double compartment 'a' is used exclusively. The upper compartment almost always has an additional stroke at an angle to the right side of the upper compartment.
where suitable there is often a hairline stroke from the added head stroke towards the following graph.
a more ordinary lower case graph.
for upper case 'A' the head stroke may be flat-headed as here or may be set at an angle sloping down to the curving down-stroke.
'd' in initial position. The 'd's are evenly formed, always looped and with triangular lower lobe.
'd' in final position again evenly formed with slight extension but no tag.
Usage: y hydde
upper case 'D' for heading to a section.
double compartment 'g' used throughout. Horizontal connecting stroke from upper lobe to the next graph.
'g' in final position frequently has a curled extension from the head-stroke from the upper compartment. It must not be confused with the 'er' abbreviation which looks very similar in final position but is a more defined stroke. An example is 'hong(er) on the same folio.
the 'ght' combination. The curved head-stroke on the top of the upper compartment of 'g' is the same as the stroke on the head of 'a'.
'g' within a word.
'h' in initial position with foot at lower left of shaft.
'h' in final position following 't' is frequently crossed.
'h' after 'c' is also crossed.
the scribe abbreviates 'hit' at the end of a line to save space.
long 'r' in initial position. The scribe uses a mixture of 'r' graphs.
modern 'r' used in final position.
'z'-shaped 'r' to follow 'o'. It also follows other graphs including 'p'.
long 'r' in initial and medial position.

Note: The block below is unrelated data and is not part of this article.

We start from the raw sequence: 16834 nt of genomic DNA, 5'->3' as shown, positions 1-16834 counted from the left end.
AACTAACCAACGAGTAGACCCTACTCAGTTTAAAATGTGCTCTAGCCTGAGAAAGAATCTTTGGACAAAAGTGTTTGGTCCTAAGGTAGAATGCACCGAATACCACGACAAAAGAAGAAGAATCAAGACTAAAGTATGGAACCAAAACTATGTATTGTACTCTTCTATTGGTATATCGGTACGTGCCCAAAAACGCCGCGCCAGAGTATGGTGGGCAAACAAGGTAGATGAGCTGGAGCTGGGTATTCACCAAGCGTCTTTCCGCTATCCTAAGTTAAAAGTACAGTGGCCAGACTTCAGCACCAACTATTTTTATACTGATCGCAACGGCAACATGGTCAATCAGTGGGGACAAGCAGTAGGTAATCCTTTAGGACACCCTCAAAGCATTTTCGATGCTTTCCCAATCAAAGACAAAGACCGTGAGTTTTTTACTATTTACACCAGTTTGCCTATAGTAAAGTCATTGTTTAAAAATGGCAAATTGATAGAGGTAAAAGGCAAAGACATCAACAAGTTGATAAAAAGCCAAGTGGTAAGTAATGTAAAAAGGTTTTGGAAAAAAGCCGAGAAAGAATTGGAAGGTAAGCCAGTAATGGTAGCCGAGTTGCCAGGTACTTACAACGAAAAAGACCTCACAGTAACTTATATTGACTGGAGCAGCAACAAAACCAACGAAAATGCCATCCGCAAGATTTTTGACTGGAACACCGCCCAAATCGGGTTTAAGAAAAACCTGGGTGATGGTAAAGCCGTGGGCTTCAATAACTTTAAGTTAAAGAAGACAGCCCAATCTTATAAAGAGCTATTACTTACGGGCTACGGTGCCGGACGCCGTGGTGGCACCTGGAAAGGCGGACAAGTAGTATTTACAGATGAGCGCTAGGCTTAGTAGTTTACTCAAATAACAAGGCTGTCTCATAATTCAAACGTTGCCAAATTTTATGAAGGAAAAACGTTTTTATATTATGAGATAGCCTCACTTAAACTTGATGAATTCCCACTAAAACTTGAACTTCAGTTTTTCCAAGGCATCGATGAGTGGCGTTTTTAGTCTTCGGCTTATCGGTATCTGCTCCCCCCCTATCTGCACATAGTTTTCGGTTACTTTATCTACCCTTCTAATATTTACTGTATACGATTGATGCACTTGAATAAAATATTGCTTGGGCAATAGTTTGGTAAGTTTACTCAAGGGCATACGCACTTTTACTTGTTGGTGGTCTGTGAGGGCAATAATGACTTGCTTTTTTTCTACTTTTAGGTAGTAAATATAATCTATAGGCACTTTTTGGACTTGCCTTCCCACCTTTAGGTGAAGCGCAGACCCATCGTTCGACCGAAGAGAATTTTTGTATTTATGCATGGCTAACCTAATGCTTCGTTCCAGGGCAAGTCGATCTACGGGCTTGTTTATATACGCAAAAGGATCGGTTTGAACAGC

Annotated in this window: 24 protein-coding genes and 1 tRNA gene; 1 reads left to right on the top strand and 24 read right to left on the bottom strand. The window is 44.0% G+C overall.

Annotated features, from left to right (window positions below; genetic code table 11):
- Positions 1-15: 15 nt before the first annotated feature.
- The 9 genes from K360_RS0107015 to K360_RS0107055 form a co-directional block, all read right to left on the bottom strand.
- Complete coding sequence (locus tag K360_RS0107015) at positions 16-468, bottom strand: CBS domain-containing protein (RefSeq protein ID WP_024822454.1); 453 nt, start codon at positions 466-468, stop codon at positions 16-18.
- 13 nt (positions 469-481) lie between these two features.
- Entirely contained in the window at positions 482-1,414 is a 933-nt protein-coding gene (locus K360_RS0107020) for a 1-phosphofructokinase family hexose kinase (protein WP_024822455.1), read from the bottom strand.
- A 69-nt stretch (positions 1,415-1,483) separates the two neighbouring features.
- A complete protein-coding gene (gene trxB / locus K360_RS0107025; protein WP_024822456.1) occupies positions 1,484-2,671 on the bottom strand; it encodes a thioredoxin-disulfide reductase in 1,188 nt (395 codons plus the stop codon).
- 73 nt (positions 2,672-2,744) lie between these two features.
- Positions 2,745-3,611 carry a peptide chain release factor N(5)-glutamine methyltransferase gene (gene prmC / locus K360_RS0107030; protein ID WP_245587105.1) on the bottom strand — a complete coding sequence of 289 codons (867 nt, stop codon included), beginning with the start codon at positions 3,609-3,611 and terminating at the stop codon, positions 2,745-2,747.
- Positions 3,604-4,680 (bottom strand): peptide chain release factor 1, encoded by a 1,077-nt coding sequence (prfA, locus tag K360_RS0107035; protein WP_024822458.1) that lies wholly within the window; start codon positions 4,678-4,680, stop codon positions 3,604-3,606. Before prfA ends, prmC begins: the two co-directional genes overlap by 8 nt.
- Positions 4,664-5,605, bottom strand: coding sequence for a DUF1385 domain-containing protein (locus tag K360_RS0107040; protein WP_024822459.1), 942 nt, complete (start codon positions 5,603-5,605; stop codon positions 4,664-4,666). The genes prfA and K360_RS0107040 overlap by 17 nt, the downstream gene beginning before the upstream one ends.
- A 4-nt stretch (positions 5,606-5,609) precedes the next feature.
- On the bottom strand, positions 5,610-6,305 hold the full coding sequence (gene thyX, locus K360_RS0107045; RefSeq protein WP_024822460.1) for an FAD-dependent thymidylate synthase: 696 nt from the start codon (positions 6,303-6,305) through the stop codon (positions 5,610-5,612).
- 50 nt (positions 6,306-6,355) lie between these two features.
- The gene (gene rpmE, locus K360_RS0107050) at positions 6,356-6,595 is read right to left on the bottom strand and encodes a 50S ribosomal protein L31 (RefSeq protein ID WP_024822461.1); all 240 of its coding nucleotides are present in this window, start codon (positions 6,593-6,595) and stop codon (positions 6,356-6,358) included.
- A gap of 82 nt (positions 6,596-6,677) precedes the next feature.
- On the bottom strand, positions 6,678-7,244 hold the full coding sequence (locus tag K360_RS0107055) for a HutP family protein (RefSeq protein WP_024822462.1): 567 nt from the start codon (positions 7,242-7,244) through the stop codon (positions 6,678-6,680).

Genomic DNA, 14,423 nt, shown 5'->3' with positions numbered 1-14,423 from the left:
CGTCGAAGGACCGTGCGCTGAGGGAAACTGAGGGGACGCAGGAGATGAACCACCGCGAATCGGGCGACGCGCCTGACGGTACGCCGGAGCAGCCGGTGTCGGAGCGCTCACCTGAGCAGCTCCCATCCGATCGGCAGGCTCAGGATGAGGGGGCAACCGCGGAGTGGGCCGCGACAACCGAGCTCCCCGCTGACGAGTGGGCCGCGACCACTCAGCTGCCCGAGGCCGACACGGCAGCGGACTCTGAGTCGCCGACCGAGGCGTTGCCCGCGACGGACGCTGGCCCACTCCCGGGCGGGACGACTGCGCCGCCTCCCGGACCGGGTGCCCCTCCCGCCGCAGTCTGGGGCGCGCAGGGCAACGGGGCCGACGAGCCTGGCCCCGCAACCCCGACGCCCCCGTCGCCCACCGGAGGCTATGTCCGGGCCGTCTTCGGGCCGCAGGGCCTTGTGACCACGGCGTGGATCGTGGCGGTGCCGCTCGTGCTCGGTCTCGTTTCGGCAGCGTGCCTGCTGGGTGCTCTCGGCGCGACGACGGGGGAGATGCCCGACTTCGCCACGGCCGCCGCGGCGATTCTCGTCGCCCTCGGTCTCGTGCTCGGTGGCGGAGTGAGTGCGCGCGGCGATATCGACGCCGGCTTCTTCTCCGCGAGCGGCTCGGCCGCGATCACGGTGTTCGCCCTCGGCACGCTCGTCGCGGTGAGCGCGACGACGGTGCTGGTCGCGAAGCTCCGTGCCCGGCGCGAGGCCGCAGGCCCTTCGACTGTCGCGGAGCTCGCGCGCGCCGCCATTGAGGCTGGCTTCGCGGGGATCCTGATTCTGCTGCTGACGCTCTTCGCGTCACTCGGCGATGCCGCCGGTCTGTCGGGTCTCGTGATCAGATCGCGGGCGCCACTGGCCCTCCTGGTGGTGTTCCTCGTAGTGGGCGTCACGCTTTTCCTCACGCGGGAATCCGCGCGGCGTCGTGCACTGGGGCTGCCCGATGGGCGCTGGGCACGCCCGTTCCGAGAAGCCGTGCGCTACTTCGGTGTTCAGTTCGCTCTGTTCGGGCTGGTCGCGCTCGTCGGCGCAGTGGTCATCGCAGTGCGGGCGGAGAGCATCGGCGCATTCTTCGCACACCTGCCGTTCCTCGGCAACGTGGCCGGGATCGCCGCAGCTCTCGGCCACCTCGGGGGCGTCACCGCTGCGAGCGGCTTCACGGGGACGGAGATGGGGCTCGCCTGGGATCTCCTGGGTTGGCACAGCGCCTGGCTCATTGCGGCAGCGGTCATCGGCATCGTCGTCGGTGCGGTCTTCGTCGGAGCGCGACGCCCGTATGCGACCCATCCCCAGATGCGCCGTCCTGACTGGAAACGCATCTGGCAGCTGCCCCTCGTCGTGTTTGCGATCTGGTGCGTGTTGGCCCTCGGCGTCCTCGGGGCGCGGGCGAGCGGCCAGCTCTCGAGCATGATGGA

sigma 's' in initial position is used throughout.
sigma 's' in final position is also consistently used.
long 's' used in medial positions. Where double 's' appears the first 's' is lower and shorter than the second.
Usage: is strengthe
final sigma 's' followed by initial sigma 's'.
'w' in initial position. The middle limb is generally a taller element than those on either side.
here the head of the middle element is open as are the majority of 'w's on this folio, perhaps a feature of scribal behaviour in the interests of consistency on a single folio.
'w' in medial position with tall middle element.
two 'w's in the same word.
'y' is frequently dotted. The tail varies in shape, length and curvature. 'y' frequently replaces 'i'.
'y' in final position.
Usage: hy(m) sylfe
'y's abound with this scribe.
'y' used as past participle prefix.
|Thorn and Upper Case Letters|
thorn is used only occasionally, probably where space is restricted.
distinctive upper case 'T'.
upper case 'I' appears with different numbers of spurs on the left of the main shaft.